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Jamie Lee Curtis Tears Up Describing The Single Greatest Legacy She Hopes To Leave Her Family

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Jamie Lee Curtis

During a conversation with fellow actor Colin Farrell for Variety's "Actor on Actor" series in December 2022, actress Jamie Lee Curtis expressed what she hoped her legacy would be for her family.

Jamie Lee Curtis teared up while describing the hope of her sobriety being the single greatest legacy to leave her family.

Curtis, who is most known for her leading role in the "Halloween" franchise, has also been fairly honest and open about her past struggles with addiction and finally becoming sober. During Curtis and Farrell's conversation, the "Everything, Everywhere, All at Once," actress praised Farrell for his performance in "The Banshees of Inisherin," and at one point, Farrell, who also struggled with addiction, was asked if the lessons of "redemption," "reconciliation," and "healing" were ones he knew "before [he] got sober."

Farrell admitted that he "had suspicions, before I got sober, of how painful life could be." 

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"But I had no ability to hold that without being self-destructive and without living in it," Farrell explained. "I don't live in that now. I feel these things that we're talking about, at times. And I consider life greatly at times. And other times, I'm as frivolous as I was when I was six years old on a good day."

"The Batman" actor then asked Curtis what legacy means to her, which she said is something she "thinks about a lot."



"Being sober is going to be a legacy, for sure," she added. "Because I'm stopping what has been a generational issue in my biological family. It'll be the single greatest thing I do if I can stay sober. Because generations of people have had their lives ruled and ruined by alcoholism and drug addiction. For me, sobriety first. Always."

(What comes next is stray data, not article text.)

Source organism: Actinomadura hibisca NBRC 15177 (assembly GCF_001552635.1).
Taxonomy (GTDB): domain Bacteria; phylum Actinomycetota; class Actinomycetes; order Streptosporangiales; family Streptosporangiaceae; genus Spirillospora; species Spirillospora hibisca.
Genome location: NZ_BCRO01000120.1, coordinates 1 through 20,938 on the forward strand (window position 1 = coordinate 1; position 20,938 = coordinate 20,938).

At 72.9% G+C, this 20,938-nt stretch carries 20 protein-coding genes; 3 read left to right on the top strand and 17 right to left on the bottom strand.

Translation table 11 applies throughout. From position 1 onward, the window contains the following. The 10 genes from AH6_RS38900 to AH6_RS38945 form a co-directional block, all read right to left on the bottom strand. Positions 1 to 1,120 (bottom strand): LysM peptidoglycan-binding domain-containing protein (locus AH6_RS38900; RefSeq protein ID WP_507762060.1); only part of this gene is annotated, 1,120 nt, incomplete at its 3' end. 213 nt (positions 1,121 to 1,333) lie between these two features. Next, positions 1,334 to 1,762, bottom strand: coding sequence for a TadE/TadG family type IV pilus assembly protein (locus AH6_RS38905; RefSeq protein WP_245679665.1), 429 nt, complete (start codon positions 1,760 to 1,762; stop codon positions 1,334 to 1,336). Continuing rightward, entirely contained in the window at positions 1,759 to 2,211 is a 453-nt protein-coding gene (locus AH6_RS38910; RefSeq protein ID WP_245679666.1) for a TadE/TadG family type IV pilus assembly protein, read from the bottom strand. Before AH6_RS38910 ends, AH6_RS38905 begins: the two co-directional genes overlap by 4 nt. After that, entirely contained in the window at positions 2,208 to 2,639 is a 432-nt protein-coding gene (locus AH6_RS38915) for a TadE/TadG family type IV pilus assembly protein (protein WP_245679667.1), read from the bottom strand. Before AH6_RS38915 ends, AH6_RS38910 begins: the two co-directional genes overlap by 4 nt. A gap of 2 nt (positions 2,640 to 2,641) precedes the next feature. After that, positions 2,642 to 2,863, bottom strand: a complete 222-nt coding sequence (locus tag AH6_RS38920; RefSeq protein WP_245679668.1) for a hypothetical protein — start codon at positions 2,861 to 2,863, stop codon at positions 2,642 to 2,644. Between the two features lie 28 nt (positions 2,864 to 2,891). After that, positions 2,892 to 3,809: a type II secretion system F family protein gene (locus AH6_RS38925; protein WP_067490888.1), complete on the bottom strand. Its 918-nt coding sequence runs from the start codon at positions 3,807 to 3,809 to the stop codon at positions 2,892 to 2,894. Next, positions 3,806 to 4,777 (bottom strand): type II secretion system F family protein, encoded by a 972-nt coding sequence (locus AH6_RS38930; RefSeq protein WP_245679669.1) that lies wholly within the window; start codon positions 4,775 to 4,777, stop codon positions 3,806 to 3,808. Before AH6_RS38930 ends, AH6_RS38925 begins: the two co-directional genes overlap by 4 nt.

Curtis also said sobriety's "gift" translated to the idea that "the rules apply to you just like they apply to other people. That's what legacy is: making friends and loving your people really well."

Jamie Lee Curtis previously admitted that without her sobriety journey, she'd "be dead."

During a July 2023 interview on the "Morning Joe," Curtis opened up about how many of her "worst days" were "invisible to anyone else."

"I'm lucky. I didn't make terrible decisions high or under the influence that then, for the rest of my life, I regret," she said. "There are women in prison whose lives have been shattered by drugs and alcohol, not because they were violent felons, not because they were horrible people, but because they were addicts."

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The 65-year-old explained that sobriety made everything "crystal and clear" for her. "I was an opiate addict, and I liked a good opiate buzz," she shared. "And if fentanyl was available, as easily available as it is today on the street, I'd be dead."

Curtis' addiction lasted until 1999, and while speaking with Variety for their Recovery Issue, the actress said that she'd been "nursing a secret Vicodin addiction" for 10 years before getting help. 

"The day I went to that first recovery meeting. It’s too personal to say what exactly was said, but my entire family has been supportive and very appreciative of the efforts that I have put forth to achieve sobriety and hold on to it," Curtis told the publication. "They see how much I try to work it and try to talk to other people and be a part of a community of people who are in recovery."

Jamie Lee Curtis' admittance to her previous struggles and the hope that when she's no longer here, her family will be proud of her sobriety and how much resilience and strength it's taken her to stay on this path of recovery is inspiring. It proves that no matter what, if you're struggling or if you feel that you can't do it, it's a possible endeavor for anyone because the cycle of addiction shouldn't have to define your life.

If you or someone you know is struggling with addiction, help is available. Reach out 24/7 to SAMHSA’s National Helpline, 1-800-662-HELP (4357), or text 435748 (HELP4U) to find help near you.

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Nia Tipton is a Chicago-based entertainment, news, and lifestyle writer whose work delves into modern-day issues and experiences.